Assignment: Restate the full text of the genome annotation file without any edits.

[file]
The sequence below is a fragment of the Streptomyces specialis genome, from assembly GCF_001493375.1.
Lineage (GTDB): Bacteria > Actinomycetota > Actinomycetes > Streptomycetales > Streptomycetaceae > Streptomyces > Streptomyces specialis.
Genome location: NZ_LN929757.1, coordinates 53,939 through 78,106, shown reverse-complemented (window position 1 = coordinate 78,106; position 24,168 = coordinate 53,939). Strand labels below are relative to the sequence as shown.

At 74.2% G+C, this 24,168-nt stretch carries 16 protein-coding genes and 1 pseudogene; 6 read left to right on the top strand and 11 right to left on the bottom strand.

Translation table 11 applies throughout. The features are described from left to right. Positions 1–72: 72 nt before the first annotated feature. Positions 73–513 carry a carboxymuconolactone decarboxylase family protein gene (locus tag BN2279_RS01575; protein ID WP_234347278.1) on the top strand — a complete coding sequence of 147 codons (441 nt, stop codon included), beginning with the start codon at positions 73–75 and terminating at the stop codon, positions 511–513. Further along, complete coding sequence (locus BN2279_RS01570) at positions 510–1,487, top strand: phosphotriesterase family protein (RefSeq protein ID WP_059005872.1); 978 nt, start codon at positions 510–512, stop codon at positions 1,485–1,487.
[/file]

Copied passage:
The sequence below is a fragment of the Streptomyces specialis genome, from assembly GCF_001493375.1.
Lineage (GTDB): Bacteria > Actinomycetota > Actinomycetes > Streptomycetales > Streptomycetaceae > Streptomyces > Streptomyces specialis.
Genome location: NZ_LN929757.1, coordinates 53,939 through 78,106, shown reverse-complemented (window position 1 = coordinate 78,106; position 24,168 = coordinate 53,939). Strand labels below are relative to the sequence as shown.

At 74.2% G+C, this 24,168-nt stretch carries 16 protein-coding genes and 1 pseudogene; 6 read left to right on the top strand and 11 right to left on the bottom strand.

Translation table 11 applies throughout. The features are described from left to right. Positions 1–72: 72 nt before the first annotated feature. Positions 73–513 carry a carboxymuconolactone decarboxylase family protein gene (locus tag BN2279_RS01575; protein ID WP_234347278.1) on the top strand — a complete coding sequence of 147 codons (441 nt, stop codon included), beginning with the start codon at positions 73–75 and terminating at the stop codon, positions 511–513. Further along, complete coding sequence (locus BN2279_RS01570) at positions 510–1,487, top strand: phosphotriesterase family protein (RefSeq protein ID WP_059005872.1); 978 nt, start codon at positions 510–512, stop codon at positions 1,485–1,487.